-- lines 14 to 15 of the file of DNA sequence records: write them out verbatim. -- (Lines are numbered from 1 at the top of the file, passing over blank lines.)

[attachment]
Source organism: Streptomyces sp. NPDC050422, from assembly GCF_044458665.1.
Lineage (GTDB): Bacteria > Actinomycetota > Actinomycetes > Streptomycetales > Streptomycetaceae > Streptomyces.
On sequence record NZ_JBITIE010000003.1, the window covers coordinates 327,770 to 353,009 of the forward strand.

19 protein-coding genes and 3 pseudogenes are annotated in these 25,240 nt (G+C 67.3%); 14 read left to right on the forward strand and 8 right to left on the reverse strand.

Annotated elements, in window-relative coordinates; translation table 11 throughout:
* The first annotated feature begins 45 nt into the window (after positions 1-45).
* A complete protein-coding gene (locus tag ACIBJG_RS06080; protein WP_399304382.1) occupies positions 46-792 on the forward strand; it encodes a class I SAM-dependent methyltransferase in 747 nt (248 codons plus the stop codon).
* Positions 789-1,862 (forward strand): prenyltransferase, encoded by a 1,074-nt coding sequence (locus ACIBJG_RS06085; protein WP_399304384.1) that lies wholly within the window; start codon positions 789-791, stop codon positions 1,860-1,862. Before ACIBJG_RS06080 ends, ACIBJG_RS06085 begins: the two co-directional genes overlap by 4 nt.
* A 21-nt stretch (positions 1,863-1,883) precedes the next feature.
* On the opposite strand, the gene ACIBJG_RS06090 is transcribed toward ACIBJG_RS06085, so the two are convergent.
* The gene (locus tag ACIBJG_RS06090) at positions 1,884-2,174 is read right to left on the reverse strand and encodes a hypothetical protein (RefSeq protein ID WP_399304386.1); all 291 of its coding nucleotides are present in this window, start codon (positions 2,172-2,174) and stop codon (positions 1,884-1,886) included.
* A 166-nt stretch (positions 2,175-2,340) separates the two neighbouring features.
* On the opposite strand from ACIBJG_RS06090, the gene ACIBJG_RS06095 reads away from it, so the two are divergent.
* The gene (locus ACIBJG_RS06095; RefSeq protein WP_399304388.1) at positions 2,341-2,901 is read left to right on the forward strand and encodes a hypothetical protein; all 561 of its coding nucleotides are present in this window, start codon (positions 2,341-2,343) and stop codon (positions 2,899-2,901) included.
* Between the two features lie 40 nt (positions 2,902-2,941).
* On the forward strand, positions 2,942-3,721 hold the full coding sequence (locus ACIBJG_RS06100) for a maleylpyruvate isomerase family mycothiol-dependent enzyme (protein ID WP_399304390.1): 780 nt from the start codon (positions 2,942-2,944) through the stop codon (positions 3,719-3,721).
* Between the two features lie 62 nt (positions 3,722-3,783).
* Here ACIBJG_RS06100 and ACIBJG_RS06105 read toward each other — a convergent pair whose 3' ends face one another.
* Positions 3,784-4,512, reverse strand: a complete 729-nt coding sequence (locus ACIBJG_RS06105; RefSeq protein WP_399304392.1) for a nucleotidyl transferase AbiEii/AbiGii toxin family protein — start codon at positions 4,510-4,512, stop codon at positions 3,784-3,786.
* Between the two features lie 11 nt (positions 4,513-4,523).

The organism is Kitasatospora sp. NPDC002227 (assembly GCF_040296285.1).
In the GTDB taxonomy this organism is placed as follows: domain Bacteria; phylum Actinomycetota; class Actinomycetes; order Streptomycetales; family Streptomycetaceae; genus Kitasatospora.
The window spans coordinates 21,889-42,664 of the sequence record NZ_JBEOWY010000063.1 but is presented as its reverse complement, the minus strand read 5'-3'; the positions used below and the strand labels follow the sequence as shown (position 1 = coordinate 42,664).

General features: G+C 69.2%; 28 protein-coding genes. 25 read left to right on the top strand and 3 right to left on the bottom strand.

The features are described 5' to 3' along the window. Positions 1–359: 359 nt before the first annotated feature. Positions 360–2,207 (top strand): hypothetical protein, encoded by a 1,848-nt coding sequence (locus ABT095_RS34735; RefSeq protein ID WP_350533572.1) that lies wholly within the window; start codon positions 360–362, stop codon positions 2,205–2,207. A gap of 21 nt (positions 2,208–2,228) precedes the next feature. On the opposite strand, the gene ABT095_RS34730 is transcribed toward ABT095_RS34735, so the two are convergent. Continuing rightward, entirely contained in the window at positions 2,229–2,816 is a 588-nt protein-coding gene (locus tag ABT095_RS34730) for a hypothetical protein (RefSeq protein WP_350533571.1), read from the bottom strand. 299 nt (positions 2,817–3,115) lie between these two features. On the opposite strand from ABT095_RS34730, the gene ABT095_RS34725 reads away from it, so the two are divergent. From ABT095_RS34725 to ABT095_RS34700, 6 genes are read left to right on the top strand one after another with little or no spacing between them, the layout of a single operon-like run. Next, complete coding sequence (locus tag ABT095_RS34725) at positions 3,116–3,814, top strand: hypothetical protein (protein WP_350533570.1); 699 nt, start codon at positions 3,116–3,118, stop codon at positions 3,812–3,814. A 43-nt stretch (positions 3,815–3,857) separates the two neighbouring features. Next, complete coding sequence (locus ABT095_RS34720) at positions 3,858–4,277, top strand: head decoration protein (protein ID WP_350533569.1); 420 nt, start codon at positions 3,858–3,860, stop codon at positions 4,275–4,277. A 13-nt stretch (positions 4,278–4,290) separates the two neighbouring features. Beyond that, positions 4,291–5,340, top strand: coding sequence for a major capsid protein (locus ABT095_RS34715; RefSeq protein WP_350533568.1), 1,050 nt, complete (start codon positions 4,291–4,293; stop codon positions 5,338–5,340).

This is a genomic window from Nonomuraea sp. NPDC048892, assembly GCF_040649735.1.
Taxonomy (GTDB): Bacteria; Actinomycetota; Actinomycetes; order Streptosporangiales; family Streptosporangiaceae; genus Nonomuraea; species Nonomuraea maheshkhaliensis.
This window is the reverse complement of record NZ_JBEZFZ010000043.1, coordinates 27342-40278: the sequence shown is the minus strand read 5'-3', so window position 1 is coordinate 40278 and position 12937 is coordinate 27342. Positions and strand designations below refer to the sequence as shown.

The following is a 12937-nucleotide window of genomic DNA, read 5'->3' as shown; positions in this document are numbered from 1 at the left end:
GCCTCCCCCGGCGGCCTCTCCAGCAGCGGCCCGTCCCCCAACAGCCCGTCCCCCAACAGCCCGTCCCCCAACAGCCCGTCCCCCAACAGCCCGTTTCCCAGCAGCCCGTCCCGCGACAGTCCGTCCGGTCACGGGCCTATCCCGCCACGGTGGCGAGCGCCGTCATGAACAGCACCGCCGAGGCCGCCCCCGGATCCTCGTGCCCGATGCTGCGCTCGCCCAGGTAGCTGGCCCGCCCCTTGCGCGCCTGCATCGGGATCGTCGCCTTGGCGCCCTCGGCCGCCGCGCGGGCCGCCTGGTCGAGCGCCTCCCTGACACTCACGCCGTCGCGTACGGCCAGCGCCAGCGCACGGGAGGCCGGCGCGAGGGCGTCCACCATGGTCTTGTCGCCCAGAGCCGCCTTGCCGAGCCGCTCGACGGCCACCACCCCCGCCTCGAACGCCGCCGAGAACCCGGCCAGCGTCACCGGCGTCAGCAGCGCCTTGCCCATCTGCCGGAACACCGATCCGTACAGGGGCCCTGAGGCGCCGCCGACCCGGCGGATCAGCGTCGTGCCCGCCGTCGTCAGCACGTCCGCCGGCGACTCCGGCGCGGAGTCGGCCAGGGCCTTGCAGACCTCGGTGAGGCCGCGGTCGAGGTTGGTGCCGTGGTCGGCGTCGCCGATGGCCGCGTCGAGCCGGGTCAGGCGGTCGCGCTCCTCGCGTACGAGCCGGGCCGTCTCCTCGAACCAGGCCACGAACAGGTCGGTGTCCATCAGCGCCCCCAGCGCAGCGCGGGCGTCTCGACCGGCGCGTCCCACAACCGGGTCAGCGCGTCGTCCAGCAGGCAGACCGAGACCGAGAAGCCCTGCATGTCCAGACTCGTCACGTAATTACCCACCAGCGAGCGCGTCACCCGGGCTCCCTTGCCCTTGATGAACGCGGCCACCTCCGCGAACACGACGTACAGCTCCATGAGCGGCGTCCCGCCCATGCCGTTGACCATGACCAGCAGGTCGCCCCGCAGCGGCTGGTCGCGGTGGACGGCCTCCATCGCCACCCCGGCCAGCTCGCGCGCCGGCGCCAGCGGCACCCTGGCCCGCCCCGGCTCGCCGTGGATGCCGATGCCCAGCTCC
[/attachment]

* The gene (locus ACIBJG_RS06095; RefSeq protein WP_399304388.1) at positions 2,341-2,901 is read left to right on the forward strand and encodes a hypothetical protein; all 561 of its coding nucleotides are present in this window, start codon (positions 2,341-2,343) and stop codon (positions 2,899-2,901) included.
* Between the two features lie 40 nt (positions 2,902-2,941).